When I was growing up, I saw the image of the blindfolded Lady Justice holding the scale of justice in one hand and a sword in the other. The blindfold conveyed the idea that we had equal justice for all, no matter how rich and powerful or how poor and unimportant the people involved were.

As I have grown older, I have seen too many examples that make a mockery of this ideal. Some recent examples include crimes committed by Wall Street that led up to the 2008 financial disaster. These Wall Street criminals profited from their crimes and the bailout of Wall Street. Worst of all, these criminals weren’t prosecuted. In addition, during the next few years, there were huge numbers of illegal foreclosures, but even these blatant crimes weren’t prosecuted.

More recently, Wells Fargo employees set up about 2 million false accounts and charged fees without customers’ knowledge of these accounts. Wells Fargo had to pay a relatively small fine and fired about 5,300 low-level employees, but no high-level executives were charged or fired.

Public officials and CEOs of companies lie before Congress and face no charges. Gen. David Petraeus gave classified material to his mistress and received a slap on the wrist. In contrast, whistleblowers receive long prison sentences for bravely doing their duties while those whose crimes or embarrassing behaviors are reported go unpunished.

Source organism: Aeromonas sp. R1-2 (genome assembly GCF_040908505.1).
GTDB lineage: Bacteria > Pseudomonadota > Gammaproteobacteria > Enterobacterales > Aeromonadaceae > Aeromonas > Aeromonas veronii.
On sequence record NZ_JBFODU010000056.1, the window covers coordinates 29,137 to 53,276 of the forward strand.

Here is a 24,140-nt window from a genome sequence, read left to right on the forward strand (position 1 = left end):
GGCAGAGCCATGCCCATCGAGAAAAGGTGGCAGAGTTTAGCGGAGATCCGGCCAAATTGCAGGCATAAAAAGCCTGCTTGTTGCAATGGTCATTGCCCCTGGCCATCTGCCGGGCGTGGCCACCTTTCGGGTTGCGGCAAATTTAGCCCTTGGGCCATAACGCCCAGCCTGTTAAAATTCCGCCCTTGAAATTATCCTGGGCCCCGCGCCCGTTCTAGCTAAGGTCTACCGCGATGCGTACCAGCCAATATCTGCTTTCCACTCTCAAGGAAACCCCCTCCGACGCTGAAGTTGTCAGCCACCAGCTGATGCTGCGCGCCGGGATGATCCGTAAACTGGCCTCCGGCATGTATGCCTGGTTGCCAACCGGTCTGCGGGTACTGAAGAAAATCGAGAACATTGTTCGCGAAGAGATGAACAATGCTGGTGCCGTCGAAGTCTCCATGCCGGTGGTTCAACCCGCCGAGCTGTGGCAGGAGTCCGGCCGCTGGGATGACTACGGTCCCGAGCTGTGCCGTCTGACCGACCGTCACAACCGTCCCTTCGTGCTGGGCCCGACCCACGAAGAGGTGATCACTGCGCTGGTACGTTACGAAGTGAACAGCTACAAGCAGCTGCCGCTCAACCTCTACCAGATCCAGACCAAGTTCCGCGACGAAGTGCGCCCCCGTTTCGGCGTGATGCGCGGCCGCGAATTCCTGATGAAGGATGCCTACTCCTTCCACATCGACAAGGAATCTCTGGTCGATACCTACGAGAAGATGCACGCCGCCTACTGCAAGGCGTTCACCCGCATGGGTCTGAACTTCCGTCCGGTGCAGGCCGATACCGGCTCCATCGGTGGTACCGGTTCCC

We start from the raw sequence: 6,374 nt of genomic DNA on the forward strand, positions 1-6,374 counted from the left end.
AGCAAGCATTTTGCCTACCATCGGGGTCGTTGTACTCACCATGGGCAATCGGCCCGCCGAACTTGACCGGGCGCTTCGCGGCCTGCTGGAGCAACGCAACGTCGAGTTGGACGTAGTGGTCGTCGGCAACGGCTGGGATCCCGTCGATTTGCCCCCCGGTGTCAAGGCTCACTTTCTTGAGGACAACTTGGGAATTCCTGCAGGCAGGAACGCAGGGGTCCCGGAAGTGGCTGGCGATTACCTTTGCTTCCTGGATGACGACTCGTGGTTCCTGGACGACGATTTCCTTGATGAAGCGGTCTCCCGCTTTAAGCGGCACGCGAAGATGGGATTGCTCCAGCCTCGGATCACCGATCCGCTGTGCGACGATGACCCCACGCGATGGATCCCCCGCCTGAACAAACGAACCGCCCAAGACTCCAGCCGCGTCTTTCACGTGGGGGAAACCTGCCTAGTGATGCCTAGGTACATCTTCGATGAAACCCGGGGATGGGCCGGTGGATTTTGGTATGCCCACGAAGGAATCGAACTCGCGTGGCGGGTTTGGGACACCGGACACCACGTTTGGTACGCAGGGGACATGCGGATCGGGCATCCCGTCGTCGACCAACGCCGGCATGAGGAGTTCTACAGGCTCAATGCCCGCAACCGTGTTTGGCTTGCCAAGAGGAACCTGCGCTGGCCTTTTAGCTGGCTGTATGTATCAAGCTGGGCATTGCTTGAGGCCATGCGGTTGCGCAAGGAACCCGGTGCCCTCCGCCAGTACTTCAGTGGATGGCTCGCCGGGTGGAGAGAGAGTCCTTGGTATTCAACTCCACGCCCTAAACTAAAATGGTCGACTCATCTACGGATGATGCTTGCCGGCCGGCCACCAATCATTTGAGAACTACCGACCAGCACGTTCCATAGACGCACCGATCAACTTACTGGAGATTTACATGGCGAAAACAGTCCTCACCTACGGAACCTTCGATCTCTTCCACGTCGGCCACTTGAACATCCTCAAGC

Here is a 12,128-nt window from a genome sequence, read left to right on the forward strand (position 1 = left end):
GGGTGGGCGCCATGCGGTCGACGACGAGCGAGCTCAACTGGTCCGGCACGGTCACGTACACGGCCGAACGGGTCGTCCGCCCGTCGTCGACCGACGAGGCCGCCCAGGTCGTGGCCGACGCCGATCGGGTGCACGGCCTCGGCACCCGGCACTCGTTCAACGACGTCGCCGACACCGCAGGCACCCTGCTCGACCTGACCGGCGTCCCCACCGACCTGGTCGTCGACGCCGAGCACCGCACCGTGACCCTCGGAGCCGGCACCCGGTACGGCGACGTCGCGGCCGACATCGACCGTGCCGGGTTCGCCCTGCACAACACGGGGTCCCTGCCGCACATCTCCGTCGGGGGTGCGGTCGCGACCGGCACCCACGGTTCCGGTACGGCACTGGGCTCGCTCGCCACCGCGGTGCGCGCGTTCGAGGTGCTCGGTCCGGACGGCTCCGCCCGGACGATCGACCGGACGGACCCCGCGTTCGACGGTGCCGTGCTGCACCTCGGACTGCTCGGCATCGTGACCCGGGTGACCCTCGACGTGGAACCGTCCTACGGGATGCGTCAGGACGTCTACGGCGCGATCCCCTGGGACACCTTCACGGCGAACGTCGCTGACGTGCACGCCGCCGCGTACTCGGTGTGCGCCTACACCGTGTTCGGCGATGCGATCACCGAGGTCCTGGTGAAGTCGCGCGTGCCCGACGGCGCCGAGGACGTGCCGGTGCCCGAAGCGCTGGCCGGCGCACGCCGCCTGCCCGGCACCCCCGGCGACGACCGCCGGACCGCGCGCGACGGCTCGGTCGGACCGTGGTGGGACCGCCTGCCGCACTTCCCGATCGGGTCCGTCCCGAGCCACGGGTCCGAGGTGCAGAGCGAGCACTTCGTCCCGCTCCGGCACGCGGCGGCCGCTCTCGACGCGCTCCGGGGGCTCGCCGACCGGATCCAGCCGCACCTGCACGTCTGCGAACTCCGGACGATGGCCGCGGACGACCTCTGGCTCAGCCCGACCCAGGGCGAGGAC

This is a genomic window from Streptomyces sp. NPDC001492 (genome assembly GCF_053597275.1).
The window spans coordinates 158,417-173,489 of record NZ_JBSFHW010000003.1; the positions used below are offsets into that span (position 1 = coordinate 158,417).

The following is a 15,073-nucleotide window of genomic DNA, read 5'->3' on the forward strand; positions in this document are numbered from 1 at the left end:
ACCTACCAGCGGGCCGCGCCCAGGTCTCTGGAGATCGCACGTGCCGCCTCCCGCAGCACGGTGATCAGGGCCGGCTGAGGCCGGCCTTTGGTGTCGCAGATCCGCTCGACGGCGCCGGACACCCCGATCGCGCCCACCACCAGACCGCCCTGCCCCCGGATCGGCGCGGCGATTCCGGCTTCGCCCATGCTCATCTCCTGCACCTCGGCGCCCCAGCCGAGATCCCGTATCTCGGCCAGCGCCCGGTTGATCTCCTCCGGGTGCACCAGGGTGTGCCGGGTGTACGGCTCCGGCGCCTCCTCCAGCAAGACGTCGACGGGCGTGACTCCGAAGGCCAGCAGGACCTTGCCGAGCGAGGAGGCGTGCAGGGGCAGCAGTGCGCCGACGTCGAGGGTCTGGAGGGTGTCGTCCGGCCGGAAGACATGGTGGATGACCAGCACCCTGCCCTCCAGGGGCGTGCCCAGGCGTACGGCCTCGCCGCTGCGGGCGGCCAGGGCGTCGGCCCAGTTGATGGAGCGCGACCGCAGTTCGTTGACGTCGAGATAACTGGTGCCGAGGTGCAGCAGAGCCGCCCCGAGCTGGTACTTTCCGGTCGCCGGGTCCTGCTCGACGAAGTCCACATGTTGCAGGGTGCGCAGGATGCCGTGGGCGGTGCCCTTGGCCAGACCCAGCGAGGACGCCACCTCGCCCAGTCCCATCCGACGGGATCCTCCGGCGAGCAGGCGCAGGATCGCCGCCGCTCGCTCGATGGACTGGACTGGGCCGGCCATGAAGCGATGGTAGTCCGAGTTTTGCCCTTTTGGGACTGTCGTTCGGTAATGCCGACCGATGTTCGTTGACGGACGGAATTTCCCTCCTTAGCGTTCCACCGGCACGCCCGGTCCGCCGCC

The rich and the powerful use money to influence the writing of legislation that makes behavior that was formerly criminal now legal. Regardless, the behavior is still highly unethical and immoral.

Black Lives Matter has courageously and powerfully brought attention to the horrific and unwarranted police killings of blacks and other minorities across the nation. Cellphone videos and police cameras provide documentation that disprove many of the initial police versions of these killings. Making matters worse, the police involved in these shootings are often not charged.

In the police killing of Keith Lamont Scott in Charlotte last week, the police department further undercut confidence in the system by first refusing to release police videos of the killing. Shockingly, North Carolina has passed a law that will prevent the release of police videos beginning Oct. 1.

We must deal quickly to right these injustices and to protect human and civil rights. Otherwise, the subsequent distrust in the judicial system doesn’t bode well for the future of the country.

The Rocky Mountain Peace and Justice Center’s “Peace Train” runs every Friday in the Colorado Daily.

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